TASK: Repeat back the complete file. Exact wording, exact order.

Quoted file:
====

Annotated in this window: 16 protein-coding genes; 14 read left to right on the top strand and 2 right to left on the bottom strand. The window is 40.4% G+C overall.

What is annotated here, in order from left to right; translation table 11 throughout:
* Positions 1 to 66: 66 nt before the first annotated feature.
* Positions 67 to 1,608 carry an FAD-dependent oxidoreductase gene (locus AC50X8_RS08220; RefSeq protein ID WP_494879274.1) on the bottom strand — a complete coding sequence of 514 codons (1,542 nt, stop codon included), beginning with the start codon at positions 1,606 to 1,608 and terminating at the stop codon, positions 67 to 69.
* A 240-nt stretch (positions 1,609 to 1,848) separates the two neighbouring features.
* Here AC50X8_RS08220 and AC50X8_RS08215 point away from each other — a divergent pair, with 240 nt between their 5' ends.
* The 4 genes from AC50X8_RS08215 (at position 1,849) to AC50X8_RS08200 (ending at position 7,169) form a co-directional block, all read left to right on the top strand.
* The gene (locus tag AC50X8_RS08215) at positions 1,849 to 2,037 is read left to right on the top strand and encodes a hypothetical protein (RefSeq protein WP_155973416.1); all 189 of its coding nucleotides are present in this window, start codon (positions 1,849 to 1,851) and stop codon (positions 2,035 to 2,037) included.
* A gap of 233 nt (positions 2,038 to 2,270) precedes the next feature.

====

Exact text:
Annotated in this window: 16 protein-coding genes; 14 read left to right on the top strand and 2 right to left on the bottom strand. The window is 40.4% G+C overall.

What is annotated here, in order from left to right; translation table 11 throughout:
* Positions 1 to 66: 66 nt before the first annotated feature.
* Positions 67 to 1,608 carry an FAD-dependent oxidoreductase gene (locus AC50X8_RS08220; RefSeq protein ID WP_494879274.1) on the bottom strand — a complete coding sequence of 514 codons (1,542 nt, stop codon included), beginning with the start codon at positions 1,606 to 1,608 and terminating at the stop codon, positions 67 to 69.
* A 240-nt stretch (positions 1,609 to 1,848) separates the two neighbouring features.
* Here AC50X8_RS08220 and AC50X8_RS08215 point away from each other — a divergent pair, with 240 nt between their 5' ends.
* The 4 genes from AC50X8_RS08215 (at position 1,849) to AC50X8_RS08200 (ending at position 7,169) form a co-directional block, all read left to right on the top strand.
* The gene (locus tag AC50X8_RS08215) at positions 1,849 to 2,037 is read left to right on the top strand and encodes a hypothetical protein (RefSeq protein WP_155973416.1); all 189 of its coding nucleotides are present in this window, start codon (positions 1,849 to 1,851) and stop codon (positions 2,035 to 2,037) included.
* A gap of 233 nt (positions 2,038 to 2,270) precedes the next feature.